What is Dialysis
The kidneys are a pair of organs, each about the size of a fist, located on either side of your spine. They’re responsible for purifying your blood by removing waste and excess fluid from your body. When the kidneys don’t work properly, dialysis is used to perform the function of the kidneys.
Dialysis is a treatment that filters and purifies the blood using a machine. This helps keep your body in balance when the kidneys can’t do their job. Dialysis has been used since the 1940s to treat people with kidney problems.
Why Dialysis Used?
Properly functioning kidneys prevent extra water, waste, and other impurities from accumulating in your body. They also help control blood pressure and regulate the levels of chemicals in the blood, such as sodium, or salt, and potassium. They even activate a form of vitamin D that improves the absorption of calcium.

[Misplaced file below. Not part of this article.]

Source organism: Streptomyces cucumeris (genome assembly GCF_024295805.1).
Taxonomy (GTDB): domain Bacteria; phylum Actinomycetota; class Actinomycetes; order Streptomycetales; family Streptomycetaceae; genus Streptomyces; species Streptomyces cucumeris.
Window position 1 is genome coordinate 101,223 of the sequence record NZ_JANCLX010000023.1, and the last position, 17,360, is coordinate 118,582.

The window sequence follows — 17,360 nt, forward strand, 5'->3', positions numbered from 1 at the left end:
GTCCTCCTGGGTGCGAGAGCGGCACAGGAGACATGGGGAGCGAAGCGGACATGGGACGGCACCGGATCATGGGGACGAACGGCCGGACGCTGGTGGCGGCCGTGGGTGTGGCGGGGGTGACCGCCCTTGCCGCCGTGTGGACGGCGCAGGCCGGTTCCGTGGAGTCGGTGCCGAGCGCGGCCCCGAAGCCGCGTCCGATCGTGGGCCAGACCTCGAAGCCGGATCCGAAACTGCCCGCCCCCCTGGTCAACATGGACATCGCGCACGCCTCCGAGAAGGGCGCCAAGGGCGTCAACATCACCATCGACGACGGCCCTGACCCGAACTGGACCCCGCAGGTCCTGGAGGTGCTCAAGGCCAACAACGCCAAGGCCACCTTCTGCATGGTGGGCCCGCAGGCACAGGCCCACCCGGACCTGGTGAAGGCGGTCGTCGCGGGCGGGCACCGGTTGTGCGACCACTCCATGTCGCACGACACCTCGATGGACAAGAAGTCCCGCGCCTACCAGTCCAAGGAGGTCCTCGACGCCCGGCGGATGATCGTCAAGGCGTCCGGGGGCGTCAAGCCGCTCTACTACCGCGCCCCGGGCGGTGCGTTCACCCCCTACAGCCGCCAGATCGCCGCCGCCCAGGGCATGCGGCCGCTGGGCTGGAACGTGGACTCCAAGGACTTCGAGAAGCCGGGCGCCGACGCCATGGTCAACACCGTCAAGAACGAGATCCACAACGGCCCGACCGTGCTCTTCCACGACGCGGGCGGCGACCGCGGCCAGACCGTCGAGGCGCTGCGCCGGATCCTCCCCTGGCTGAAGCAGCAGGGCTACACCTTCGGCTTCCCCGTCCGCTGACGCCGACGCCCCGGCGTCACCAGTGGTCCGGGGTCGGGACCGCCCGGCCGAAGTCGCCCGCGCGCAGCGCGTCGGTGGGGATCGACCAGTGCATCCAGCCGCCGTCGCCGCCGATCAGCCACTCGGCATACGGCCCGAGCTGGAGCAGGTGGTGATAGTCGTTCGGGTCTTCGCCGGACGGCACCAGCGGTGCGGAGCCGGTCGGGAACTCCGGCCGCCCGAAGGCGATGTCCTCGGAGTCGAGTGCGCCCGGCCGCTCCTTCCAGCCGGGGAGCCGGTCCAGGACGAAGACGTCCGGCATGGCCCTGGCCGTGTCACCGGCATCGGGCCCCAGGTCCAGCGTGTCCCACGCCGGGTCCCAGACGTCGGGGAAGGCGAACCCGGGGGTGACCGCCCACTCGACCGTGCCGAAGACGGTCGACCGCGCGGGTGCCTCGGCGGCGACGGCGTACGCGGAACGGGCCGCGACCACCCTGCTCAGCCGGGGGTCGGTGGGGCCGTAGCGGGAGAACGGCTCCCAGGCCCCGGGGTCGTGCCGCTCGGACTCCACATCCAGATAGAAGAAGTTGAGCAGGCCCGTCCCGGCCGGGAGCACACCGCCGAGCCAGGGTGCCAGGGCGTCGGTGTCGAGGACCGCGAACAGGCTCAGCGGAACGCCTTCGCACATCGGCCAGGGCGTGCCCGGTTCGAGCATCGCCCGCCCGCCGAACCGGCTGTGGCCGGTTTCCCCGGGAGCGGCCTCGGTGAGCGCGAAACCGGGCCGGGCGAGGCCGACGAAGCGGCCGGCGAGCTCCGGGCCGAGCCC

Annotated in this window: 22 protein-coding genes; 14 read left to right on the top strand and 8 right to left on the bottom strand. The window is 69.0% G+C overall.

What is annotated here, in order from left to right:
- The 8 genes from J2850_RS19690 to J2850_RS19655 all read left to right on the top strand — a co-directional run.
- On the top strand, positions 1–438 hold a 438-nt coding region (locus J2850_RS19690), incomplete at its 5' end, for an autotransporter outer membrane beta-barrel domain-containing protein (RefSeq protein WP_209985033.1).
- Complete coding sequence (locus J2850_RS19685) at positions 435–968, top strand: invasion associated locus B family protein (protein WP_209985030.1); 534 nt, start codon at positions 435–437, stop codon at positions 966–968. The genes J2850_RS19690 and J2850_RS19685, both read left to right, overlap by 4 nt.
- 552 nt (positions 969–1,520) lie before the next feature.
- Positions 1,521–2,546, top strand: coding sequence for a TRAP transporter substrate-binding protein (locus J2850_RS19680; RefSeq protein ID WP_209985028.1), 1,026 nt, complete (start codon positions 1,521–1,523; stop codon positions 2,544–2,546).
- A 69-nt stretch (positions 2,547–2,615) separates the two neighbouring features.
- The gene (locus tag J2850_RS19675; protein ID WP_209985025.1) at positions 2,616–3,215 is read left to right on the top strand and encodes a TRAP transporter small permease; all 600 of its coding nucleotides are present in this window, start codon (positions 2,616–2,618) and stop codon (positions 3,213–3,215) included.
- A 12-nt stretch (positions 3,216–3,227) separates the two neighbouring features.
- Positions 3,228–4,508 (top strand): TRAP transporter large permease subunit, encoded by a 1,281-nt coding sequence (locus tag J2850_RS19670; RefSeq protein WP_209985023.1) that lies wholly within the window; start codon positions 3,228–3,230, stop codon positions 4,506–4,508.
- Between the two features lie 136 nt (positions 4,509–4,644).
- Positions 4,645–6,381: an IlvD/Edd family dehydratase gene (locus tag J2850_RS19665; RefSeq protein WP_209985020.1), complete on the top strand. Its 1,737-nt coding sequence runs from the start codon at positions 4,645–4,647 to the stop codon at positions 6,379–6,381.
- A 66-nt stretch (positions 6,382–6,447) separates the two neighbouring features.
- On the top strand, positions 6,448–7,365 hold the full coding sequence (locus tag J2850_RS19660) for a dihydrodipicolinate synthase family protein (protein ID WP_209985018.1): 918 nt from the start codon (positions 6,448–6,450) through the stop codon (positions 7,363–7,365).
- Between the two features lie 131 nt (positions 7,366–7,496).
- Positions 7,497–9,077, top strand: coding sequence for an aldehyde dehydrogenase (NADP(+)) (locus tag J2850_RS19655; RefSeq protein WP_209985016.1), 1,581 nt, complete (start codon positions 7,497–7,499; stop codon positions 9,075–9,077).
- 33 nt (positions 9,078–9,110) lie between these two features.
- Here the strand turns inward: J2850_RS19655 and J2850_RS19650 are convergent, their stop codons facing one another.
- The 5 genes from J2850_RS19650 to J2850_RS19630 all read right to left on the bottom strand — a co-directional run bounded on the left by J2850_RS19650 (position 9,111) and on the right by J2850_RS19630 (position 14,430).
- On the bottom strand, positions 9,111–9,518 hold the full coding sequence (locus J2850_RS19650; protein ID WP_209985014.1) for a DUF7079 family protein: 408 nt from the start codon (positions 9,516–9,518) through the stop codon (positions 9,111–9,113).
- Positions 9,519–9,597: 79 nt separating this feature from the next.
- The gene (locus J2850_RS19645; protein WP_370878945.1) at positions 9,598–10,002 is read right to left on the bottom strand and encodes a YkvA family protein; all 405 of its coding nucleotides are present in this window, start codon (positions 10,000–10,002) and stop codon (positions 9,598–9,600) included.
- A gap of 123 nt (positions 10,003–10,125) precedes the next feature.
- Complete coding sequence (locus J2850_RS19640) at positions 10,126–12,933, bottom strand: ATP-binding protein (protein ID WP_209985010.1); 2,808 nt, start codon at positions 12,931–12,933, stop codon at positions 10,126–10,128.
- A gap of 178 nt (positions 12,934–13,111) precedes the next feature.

When your kidneys can't perform these functions due to disease or injury, dialysis can help keep the body running as normally as possible. Without dialysis, salts and other waste products will accumulate in the blood and poison the body. However, dialysis isn’t a cure for kidney disease or other problems affecting the kidneys. Different treatments may be needed to address those concerns.
How Do I Prepare for Dialysis?
Before your first dialysis treatment, your doctor will surgically implant a tube or device to gain access to your bloodstream. This is typically a quick operation. You should be able to return home the same day.
It's best to wear comfortable clothing during your dialysis treatments. You should also follow your doctor's instructions, which may include fasting for a certain amount of time before the treatment.